From that day on, the consul continued his morning walks, but with the addition that they included the area where the young woman worked. One day the consul, depressed by the news from England that the wine he had exported there had not arrived, went to rest under the eucalyptus tree. Fortunately, the young woman was there watering the mighty tree. She did not dare speak, but the consul approached her, asked to hold her hands, looked into her eyes and requested that she meet him by the tree at the end of each day. The two fell in love and married in secret, as the consul needed the permission of her father, who was on a trip to the Indies. The truth is that the consul knew that his family would disown him if they found out that he had married a young commoner. For this reason, when he had to travel to Britain, the consul had to leave his beloved behind on the island and set off alone. He told his wife that he would not see her again for a year, and although the young woman understood, she was naturally saddened. It is said that during that year the young woman visited the huge eucalyptus tree at the end of every day. A year passed, two, three, a decade, and the consul never returned. For thirteen long years, the young woman waited in despair, and the story goes that the eucalyptus tree was watered by her tears, and it stopped growing.
One rainy day, the old woman who had once said that the tree would “grow like no other” told the young woman, “the tree has grown again, it is more than a metre higher!” A week later it was still raining, and in the distance flocks of birds could be seen flying energetically across the valley. The villagers, accustomed to peace and quiet, were frightened and gathered around the consul’s house. The rain stopped and then, at the entrance to the estate, next to the charismatic tree, the majestic figure of the consul appeared on horseback. The old woman exclaimed, “the tree of unity will only stop when it hits the sky!”
Of all the eucalyptus trees planted that season, this one is still the tallest, and so it is said that whoever comes to Quinta da Serra and embraces the tree will find eternal love.
Legend of the Lake
It is said that this island has always been inhabited by mystical creatures. This very place was the scene of a titanic battle between two beasts who, struck by their greed to manipulate water, one of the four elements, cursed the fish that lived there, turning them black, red and even bi-coloured hybrids, the colours of darkness. For those seven days and seven nights, all the wrath of the world was released out, and the wrath of hell caused the earth to shake, the birds in the sky to flee and the thunder to resound in the distance.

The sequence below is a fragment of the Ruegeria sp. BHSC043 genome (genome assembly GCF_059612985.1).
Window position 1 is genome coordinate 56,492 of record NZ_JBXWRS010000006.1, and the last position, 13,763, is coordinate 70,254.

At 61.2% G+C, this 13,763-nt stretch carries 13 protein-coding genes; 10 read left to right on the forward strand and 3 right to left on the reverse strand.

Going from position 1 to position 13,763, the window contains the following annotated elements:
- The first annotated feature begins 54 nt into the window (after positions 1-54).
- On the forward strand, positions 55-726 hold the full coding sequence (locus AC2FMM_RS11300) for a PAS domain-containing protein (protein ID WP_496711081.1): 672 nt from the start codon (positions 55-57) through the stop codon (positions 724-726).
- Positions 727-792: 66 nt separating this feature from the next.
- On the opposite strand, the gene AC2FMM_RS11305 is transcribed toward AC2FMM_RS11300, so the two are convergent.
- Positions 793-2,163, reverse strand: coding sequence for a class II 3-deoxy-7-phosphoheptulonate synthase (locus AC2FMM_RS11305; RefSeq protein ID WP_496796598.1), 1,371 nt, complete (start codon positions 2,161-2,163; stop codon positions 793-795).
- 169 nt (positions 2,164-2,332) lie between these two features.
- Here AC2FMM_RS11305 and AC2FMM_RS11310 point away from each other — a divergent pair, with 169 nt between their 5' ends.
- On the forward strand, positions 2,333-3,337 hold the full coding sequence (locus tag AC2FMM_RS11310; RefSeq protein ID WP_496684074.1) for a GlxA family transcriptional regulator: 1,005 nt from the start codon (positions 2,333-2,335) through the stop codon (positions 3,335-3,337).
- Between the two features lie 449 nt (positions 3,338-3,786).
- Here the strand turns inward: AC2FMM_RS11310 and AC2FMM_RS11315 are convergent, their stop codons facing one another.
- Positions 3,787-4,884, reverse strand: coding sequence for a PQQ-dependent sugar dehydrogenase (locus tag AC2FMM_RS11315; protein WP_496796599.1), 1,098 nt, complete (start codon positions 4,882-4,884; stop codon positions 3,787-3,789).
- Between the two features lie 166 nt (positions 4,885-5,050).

The event was brought to the attention of the newly arrived Consul Henry Veitch, who bravely set out to investigate and, at the end of the seventh day of battle, encountered two creatures he could only have imagined in a nightmare. The two exhausted beasts lay side by side, on what we now know as the right and left sides of the lake. The consul, anxious to find out what was going on and to resolve such a grim situation, questioned the beasts. After several hours of negotiation, an agreement was reached between the two creatures at the end of the eighth day, and the human representative divided the waters and camouflaged the area. The consul wanted to put an end to this final battle and prevent the reappearance of such creatures, which had plagued the inhabitants of this island for centuries. The creatures swore a blood oath never to trouble the humans again. The young consul then ordered the construction of a small but symmetrical lake, right in the middle of the battlefield. The sides of the picturesque lake were covered with panels of tiles with seven crosses and four half crosses, two halves in the middle and two halves at each end. The seven crosses on one side symbolised the seven days, and the seven crosses on the other side symbolised the seven dark nights of the battle. The two half crosses at each end represented the eighth day and the eighth night, the times of the negotiations. Lush trees and green gardens were planted around the lake to disguise the devastation of the scene and the traces left by the terrible creatures. In the centre, there was a levada of considerable width, dividing the battlefield into two equal parts and transporting the much sought-after “fourth element”, with half of the water on one side and the other half on the other, no more, no less! The two half-crosses in the middle of the lake represented this division of the water. The miracle of dividing this commodity was a reconciliatory force between the two mystical beasts.
Many years have passed since the event, and with time the island’s population has grown, and with it the need for water. Men diverted some of the water that fed the lake, and soon things began to happen in this strange place. Whether or not it was a manifestation of the ancient creatures, what is certain is that the historic tiles on both sides of the lake were violently destroyed. It is said that this was a warning from the ancient creatures to man, proving they do exist…